To be truly successful in your career or position, you need to be clear about what your professional development goals are. On the face of it, that seems like simple advice. Until you sit down to actually create your individual development plan (IDP). Then you’ll find it’s a little more challenging than it seems. Often times the IDP turns into a wish list of training. But if you want to meet your development goals, you have to be more strategic. To get you thinking your IDP more strategically, I wanted to offer you some guidance on three components of a solid IDP. These skills or focus areas are: technical, professional, and problem-solving.

Let’s start at the beginning.

What is an IDP?

According to OPM, an individual development plan is a tool to assist employees reach short and long-term career goals. It is also intended to improve current job performance. OPM is clear to state that an IDP is not a performance appraisal tool. This last part is important because employees sometimes worry that if they discuss their development goals, their supervisor will think they are unable to do their jobs. That said, an IDP built with supervisor input is a good opportunity for them to set expectations.

What are professional or career goals?

In short, career goals are what you want to accomplish in the short and long term. Udemy offers examples of career goals such as wanting to get a promotion or wanting to move into a management role. These goals are yours to decide.

For further information about potential career goals and professional development suggestions, take a look at my prior articles on The ClimberThe SatisfiedThe Drifter, and The SES-Hopeful. Or, check out 6 tips for early career development.

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What are professional development goals?

Think of professional development goals as way-points on your way to achieving your career goals. As you complete each development goal you are increasingly closer to accomplishing whatever career goal you set.

3 skills to include in your IDP

At this point, you might be thinking, “Ok, I’ve got my career goals. How do I decide what my professional development goals are?” I propose you include three components to your goals. These goals should focus on building technical, professional skills, and problem-solving skills. The biggest mistake I see in IDPs are that they focus on one or two areas and entirely exclude others.

Technical skills

Technical skills are what you need to be able to do your job. They will vary based on your particular job. For instance, if you are in IT or cyber-security, you may need technical skills in computer network defense. If you are in grants management, the technical skills you need will be more like financial analysis or knowledge of grants management laws, regulations, and guidelines.

Professional skills

These skills are ones that define you as a professional. How well do you manage your time? Are you good at managing conflict? Do you write concisely and clearly? Can you put together a briefing that flows? How well do you do with public speaking?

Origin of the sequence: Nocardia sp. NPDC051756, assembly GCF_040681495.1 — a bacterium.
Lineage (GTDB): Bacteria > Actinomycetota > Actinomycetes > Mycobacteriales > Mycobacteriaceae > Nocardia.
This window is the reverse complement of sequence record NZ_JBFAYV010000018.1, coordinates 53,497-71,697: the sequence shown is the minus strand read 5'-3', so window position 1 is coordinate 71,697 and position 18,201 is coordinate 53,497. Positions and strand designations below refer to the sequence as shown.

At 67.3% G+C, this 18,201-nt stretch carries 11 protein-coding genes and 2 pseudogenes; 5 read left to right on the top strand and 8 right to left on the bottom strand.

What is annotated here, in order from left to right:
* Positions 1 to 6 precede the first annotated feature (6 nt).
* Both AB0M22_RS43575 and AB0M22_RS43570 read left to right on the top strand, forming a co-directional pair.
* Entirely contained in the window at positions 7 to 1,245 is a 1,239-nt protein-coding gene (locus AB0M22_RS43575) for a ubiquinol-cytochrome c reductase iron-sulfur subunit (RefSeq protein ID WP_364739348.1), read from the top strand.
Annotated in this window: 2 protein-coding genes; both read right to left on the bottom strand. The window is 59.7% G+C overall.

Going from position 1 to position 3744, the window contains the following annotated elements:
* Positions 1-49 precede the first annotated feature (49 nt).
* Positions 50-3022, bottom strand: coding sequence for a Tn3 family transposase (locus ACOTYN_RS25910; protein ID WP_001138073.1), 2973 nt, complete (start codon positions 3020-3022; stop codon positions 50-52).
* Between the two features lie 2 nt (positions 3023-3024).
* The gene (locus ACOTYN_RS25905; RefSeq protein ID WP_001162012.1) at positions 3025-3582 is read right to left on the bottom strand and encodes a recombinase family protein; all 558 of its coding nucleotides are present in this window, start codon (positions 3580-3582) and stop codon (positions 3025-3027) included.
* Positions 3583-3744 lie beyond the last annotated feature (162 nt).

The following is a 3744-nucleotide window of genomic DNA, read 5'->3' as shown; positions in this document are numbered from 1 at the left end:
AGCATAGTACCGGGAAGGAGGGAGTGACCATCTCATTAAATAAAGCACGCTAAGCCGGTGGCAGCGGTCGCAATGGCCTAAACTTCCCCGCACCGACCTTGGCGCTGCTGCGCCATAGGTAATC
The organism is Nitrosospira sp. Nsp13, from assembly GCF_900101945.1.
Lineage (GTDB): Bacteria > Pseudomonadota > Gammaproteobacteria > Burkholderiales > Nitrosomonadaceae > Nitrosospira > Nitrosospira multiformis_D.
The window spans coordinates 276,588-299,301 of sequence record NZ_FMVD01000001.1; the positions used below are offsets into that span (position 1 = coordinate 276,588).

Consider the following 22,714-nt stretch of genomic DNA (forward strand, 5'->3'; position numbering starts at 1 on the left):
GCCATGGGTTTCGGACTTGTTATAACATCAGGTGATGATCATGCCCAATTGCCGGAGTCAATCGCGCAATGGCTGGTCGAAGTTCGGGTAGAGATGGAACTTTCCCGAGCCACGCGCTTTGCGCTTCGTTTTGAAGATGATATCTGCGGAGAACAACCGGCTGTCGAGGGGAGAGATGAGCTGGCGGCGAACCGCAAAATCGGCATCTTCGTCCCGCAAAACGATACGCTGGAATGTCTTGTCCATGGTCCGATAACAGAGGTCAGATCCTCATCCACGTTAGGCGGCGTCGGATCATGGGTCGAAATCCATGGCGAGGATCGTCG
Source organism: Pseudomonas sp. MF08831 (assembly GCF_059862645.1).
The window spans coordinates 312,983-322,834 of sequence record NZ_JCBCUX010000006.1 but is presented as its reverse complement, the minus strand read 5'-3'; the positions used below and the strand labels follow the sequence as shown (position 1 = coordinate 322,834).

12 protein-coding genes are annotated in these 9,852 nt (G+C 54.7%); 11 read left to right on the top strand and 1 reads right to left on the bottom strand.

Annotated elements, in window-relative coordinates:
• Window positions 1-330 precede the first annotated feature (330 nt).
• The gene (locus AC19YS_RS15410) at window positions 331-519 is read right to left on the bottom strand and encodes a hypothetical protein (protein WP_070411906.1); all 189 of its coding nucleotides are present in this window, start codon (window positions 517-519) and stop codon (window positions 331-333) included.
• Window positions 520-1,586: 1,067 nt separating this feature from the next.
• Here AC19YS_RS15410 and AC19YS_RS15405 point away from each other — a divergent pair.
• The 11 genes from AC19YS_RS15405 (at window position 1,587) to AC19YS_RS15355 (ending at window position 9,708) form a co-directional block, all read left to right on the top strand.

As you can see, professional skills are those things that make you more effective and more efficient. They make you better at using your technical skills to their fullest.

Problem-solving skills

No matter how strong you are technically. No matter how dynamic you are in front of a crowded room.  You will be faced with complex, unprecedented, and unexpected situations. Your ability to adapt and respond when things do not go as planned is a problem-solving skill. Typically, as you increase your expertise technically, your ability to develop this skill will become more important.

How do I know what to put into my IDP?

Now that you know the three skill types to include, it’s time to start putting together your IDP. There’s a number of sources of information that will help you.

  1. Self-reflection. Taking an honest look at what you need to do better. Consider your current skill level in a particular area.
  2. Supervisor feedback. Asking your manager what skills they recommend you add to your plan.
  3. Others’ feedback. This might include a 360 degree assessment or it may be asking a trusted colleague what they’d recommend.
  4. Competency models for your position. Competencies are clusters of skills that are required for your position. Your agency may have one for your position already, or you can check the OPM website for preexisting models such as cyber securitygrants managementfinancial management, and senior executive service (SES).
  5. Competency models for your desired position. You’ll notice in the competency models I referenced above, the needed skills are broken out by grade level. So, if you want a promotion to the next grade, you’ll want to look at what skills are needed.
  6. Interviews. Schedule some time with people that you admire. Ask them which skills they think are critical to their own success.

What else do you think is important to include in an IDP to meet someone’s professional development goals?

If you’re early in your career, check out our post on 6 tips for managing your career journey.

You might also be interested in our post debunking classroom training as the best tool for developing employees.